Don't keep score when it comes to people of colorI read...


January 18, 1998

Don't keep score when it comes to people of color

I read David H. Barrett's Jan. 4 letter, "Howard's new leaders will need to act to make the county more inclusive."

The effect "from the other America" is stated in Mr. Barrett's second paragraph. It continues with his concern for people of color.

For anyone to be taken seriously about how a minority is treated, I submit that the use of "the other America" is not the way to achieve that which he is looking for.

I'm a twice-married male who has helped raise seven children. The seventh child, currently 16, is our first child of color. Her coming to us was a Reader's Digest-type story, but believe me, we have walked in the shoes of those who are of a different color. I state this only to qualify myself as a white male who feels qualified to discuss Mr. Barrett's letter through personal experiences.

When my 16-year-old daughter has a birthday and we invite 15 of her closest friends, it's like a mini-United Nations. The minority at her party is the white race. We have no Mr. Barrett's keeping score, so we have no issue other than the party and having a good time.

Frankly, I'm more concerned about people who keep score and the effect those people will have on my daughter's future than I am about the issues Mr. Barrett raised.

I get more stares to this day from people of color when they see my daughter and me having a good time while in the public than I do from white folks.

Do I believe there is racism in our society, along with drugs, permissiveness and a breakdown in the family structure? You bet I do.

Having spent her entire life in Howard County, my daughter hasn't suffered her first encounter about the color of her skin.

Unfortunately, with people constantly calling our attention to those whom some of us see as different, she will.

John C. Derr


Ecker loses my vote after sacking Bourne

Is it ever the practice of The Sun to print a retraction of a letter to the editor?

You were kind enough to print my thoughts on Howard County Executive Charles I. Ecker after Michael Olesker wrote about him raking his leaves and contemplating the governor's race ("Ecker looks for issues among the leaves," Nov. 16).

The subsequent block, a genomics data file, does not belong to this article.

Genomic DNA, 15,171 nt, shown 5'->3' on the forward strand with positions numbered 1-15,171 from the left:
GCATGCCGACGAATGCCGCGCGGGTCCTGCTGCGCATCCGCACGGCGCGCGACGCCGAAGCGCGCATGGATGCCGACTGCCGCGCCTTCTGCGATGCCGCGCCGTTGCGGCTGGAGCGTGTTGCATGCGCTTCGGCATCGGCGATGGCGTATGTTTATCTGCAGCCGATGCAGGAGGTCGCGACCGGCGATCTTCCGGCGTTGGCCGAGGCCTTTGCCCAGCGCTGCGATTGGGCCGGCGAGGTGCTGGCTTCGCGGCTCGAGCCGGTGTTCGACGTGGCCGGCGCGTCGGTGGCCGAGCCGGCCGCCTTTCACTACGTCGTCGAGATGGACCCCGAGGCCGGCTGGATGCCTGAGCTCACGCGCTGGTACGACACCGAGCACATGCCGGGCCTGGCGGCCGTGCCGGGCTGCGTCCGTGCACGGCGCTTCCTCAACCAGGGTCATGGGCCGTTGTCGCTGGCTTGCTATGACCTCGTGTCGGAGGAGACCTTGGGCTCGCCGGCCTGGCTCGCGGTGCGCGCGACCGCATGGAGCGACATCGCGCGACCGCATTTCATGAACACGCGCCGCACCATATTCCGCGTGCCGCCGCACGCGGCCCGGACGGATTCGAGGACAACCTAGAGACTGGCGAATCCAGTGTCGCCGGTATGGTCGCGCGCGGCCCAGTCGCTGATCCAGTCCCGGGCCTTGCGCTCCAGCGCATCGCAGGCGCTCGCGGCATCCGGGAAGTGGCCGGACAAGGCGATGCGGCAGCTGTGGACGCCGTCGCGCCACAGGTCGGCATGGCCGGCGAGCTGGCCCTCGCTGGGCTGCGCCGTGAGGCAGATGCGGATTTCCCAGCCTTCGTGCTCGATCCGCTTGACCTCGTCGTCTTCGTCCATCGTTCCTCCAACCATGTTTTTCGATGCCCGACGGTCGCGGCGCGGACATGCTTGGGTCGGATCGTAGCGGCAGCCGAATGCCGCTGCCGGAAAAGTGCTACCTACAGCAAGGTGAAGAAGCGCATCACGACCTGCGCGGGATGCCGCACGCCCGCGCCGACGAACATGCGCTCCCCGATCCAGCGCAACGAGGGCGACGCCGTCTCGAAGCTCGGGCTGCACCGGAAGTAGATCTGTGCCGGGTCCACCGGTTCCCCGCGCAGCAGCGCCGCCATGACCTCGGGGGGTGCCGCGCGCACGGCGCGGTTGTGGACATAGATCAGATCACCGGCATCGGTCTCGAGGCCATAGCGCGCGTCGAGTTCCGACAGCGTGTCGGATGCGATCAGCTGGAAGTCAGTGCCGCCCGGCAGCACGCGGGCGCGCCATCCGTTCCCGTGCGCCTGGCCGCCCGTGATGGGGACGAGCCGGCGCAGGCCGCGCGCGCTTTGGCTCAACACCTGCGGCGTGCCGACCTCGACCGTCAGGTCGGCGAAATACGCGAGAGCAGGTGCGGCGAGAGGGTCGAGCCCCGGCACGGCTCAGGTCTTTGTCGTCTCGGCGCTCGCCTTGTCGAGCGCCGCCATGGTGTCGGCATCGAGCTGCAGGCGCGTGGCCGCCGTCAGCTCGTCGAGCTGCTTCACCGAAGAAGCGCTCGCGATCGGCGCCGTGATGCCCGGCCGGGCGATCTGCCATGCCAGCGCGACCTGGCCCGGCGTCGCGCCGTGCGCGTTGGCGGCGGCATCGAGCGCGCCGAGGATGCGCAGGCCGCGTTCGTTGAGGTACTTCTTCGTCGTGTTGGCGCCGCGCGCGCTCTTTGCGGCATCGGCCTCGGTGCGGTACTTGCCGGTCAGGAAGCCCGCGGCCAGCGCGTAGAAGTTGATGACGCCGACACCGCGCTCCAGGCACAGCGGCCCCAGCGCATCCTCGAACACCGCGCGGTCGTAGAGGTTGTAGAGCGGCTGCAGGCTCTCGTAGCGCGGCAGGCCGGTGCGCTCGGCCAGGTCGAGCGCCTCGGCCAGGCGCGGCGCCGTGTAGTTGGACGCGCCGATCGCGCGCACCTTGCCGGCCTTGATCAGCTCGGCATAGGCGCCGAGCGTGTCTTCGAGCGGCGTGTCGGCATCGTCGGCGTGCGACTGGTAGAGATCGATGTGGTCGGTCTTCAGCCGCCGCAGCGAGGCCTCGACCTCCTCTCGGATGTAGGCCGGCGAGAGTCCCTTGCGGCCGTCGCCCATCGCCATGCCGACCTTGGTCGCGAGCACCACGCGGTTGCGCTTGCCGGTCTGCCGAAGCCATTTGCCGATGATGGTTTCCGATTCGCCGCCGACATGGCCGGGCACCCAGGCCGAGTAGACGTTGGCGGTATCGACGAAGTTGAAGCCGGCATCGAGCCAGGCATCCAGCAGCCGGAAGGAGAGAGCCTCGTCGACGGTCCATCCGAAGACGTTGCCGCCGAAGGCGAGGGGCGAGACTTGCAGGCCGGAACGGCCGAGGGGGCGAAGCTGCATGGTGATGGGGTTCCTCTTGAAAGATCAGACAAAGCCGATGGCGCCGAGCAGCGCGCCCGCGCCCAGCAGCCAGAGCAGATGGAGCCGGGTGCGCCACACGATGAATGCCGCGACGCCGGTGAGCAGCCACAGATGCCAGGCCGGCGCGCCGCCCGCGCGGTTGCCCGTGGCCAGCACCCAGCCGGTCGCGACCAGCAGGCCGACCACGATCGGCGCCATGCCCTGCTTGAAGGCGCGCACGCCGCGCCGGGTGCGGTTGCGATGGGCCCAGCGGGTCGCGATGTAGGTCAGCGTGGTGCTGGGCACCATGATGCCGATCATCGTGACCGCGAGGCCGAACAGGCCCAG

I was quite complimentary of Dr. Ecker. But then he went and sacked parks and recreation chief Jeffrey A. Bourne for bringing a little levity into the Smith farm debate with a less-than-serious proposal of an Olympic village rising in the fields along Route 175.

It would appear that the county executive is himself without a sense of humor, as he once accused Cecilia Januszkiewicz, former chairwoman of the Long Reach Village Board, during discussion on his unkept promise of a divided grade interchange at Snowden River Parkway and 175.

That's when it became obvious that the interchange had been quietly tabled in favor of a ridiculous proposal for a dispersed-movement intersection that Dr. Ecker was attempting to foist upon us.

Jeff Bourne is well-regarded by all accounts. He has a long history of service to this county. He is smart and likable, not your image of a typical bureaucrat. He clearly had the best interests of all parties in mind, keeping the debate lively and inviting us to think in larger terms about common problems.

Dr. Ecker made a genuine mistake in forcing his resignation. I withdraw my support for his run at the State House because I cannot imagine the dull and bloodless Cabinet he might assemble.

Forget all that other stuff I said before.

John J. Snyder


HCC's Phil Chenier a star off the court, too

A Columbia resident played a starring role in the recent closing of the USAirways Arena. All Howard County can take pride in one of our own.

During halftime Nov. 29 of the final National Basketball Association game played at the facility, 12 of the greatest players in Washington Bullets franchise history were honored.

Among them was Phil Chenier, a three-time NBA all-star who ranks sixth in all-time scoring, fifth in free-throw percentage and third in steals.

That month, Phil Chenier reached another milestone: 10 years as director of student life and athletics at Howard Community College. For a decade, Phil has contributed immensely to the community by helping young people get a solid start on their own illustrious careers.

On behalf of HCC faculty, staff and students, I congratulate Phil Chenier -- a truly great county resident.

Dr. Linda C. Jolly


The writer is interim president of Howard Community College.

Editorial was wrong on school budget plan

Your Jan. 12 editorial "Surplus, schools and sanitation" incorrectly stated that "[c]ounty Superintendent Michael E. Hickey is seeking the largest dollar increase in the school system's history."

During 1989 to 1992, the school budget increases were about $20 million,and the percentage increases ranged from 11.8 percent to 16 percent, compared with this year's 7.3 percent increase.

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